Then beneath the earth those hidden blessings for man, bronze, iron, silver and gold—who can claim to have discovered before me? No one, I am sure, who wants to speak to the purpose. In one short sentence understand it all: every art of mankind comes from Prometheus.

In lines 498 to 505, Prometheus wraps up the summary of his gifts to humanity for the Chorus. Prometheus takes credit for every human skill and achievement, or every art of humanity. At first this quotation seems simply like an attempt to find a patron god for human civilization. Apollo was the god of the sun, Hades was the god of the underworld, and it seemed only reasonable that there should also be a god of civilization. But this clearly is not what Aeschylus wants to achieve. He wrote Prometheus Bound at the beginning of a transitional period in ancient Greek thought when philosophers were starting to offer explanations for all sorts of human and natural phenomena that left the gods out of the account. This new thinking is already evident in Aeschylus. Though Prometheus retains the features of a real god, he is also an allegory for human progress standing in opposition to the arbitrary powers of nature.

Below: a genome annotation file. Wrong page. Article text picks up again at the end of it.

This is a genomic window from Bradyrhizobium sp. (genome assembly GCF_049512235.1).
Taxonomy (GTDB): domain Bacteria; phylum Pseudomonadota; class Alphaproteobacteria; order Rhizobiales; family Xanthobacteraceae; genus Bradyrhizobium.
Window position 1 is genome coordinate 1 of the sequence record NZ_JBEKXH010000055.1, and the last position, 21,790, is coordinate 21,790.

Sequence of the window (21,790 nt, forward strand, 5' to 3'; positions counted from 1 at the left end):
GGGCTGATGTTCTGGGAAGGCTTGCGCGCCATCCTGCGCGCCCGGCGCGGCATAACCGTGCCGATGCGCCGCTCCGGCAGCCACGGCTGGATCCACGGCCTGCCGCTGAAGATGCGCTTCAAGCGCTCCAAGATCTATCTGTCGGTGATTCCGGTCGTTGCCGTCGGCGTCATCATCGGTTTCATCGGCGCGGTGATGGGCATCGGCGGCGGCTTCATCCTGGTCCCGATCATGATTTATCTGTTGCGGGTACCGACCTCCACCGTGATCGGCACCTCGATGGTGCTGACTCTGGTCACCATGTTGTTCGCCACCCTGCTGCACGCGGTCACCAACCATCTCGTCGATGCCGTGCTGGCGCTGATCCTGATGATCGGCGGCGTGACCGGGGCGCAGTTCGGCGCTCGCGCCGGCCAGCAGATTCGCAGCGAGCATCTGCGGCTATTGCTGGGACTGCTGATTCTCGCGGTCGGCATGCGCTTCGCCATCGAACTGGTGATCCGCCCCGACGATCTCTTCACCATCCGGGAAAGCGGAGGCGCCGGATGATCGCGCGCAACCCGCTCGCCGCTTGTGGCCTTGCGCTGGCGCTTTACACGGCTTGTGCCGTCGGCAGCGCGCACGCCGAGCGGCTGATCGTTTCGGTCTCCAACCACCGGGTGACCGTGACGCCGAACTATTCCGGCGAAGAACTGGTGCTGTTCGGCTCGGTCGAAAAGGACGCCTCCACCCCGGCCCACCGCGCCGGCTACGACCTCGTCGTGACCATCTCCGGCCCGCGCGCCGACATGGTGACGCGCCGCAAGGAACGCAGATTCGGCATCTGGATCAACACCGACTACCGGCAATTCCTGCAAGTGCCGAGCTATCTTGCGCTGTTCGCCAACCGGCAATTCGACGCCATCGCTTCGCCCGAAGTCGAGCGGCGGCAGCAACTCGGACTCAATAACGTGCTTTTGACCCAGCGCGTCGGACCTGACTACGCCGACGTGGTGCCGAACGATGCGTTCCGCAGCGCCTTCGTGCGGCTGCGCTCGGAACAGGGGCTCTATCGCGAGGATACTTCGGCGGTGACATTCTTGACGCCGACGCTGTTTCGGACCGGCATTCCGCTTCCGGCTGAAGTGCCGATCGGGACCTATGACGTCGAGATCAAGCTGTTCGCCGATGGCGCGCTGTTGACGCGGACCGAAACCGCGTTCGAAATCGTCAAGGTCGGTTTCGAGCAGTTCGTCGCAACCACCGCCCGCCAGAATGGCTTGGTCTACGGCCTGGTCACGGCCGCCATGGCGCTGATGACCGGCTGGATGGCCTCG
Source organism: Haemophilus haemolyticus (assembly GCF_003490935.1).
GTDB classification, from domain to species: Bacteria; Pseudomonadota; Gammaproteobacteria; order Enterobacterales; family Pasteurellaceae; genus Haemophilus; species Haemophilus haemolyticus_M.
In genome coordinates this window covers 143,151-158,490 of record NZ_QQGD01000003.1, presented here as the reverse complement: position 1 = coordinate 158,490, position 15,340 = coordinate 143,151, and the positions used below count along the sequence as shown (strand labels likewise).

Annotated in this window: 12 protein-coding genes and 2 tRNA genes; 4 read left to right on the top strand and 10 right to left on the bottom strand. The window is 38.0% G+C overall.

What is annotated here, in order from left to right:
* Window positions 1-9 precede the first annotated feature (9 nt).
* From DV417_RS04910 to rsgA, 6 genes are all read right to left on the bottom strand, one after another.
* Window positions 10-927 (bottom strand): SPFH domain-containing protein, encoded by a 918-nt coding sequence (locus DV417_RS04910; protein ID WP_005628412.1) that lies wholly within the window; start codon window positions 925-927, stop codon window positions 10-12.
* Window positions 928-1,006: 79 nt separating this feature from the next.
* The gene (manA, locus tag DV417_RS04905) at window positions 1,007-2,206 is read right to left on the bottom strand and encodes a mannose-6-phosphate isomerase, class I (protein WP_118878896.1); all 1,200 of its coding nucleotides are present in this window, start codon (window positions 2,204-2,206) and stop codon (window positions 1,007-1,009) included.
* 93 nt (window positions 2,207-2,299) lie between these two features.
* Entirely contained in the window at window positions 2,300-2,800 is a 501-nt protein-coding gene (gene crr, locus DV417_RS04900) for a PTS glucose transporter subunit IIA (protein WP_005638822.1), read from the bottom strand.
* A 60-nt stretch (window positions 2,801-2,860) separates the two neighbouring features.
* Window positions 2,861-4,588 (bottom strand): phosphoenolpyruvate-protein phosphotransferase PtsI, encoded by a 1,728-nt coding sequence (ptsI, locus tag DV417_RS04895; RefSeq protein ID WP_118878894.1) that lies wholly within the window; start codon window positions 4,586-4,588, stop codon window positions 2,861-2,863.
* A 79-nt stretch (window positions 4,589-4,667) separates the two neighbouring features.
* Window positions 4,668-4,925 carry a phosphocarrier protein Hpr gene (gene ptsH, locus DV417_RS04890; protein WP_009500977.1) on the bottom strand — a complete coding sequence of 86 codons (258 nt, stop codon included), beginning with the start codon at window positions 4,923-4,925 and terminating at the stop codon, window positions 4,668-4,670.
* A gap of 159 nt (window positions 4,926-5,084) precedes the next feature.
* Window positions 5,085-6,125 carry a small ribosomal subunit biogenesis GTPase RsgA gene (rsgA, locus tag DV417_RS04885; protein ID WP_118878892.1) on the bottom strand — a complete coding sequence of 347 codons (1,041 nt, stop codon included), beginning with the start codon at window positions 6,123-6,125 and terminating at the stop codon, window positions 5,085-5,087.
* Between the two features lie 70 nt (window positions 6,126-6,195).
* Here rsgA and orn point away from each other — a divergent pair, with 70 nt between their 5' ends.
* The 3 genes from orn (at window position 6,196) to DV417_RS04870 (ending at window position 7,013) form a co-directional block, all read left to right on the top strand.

Prometheus's explanation of his gifts to humanity clearly emphasizes the idea of human progress, suggesting that Aeschylus wants us to focus on that progress and not simply on Prometheus's role in it. Prometheus's gifts are listed in a logical order: first shelter, then writing and mathematics, then agriculture and harnessing of animals, and so on. Each gift results from natural human needs, and each follows upon a previous one of some importance. Finally, the listing of precious metals in Prometheus's account is a clear allusion to Hesiod's list of the ages of human Civilization. Hesiod believed that humanity had declined from the Golden Age to the Bronze Age. Aeschylus lists the metals in the opposite order, from bronze to gold, suggesting that humanity is progressing rather than declining.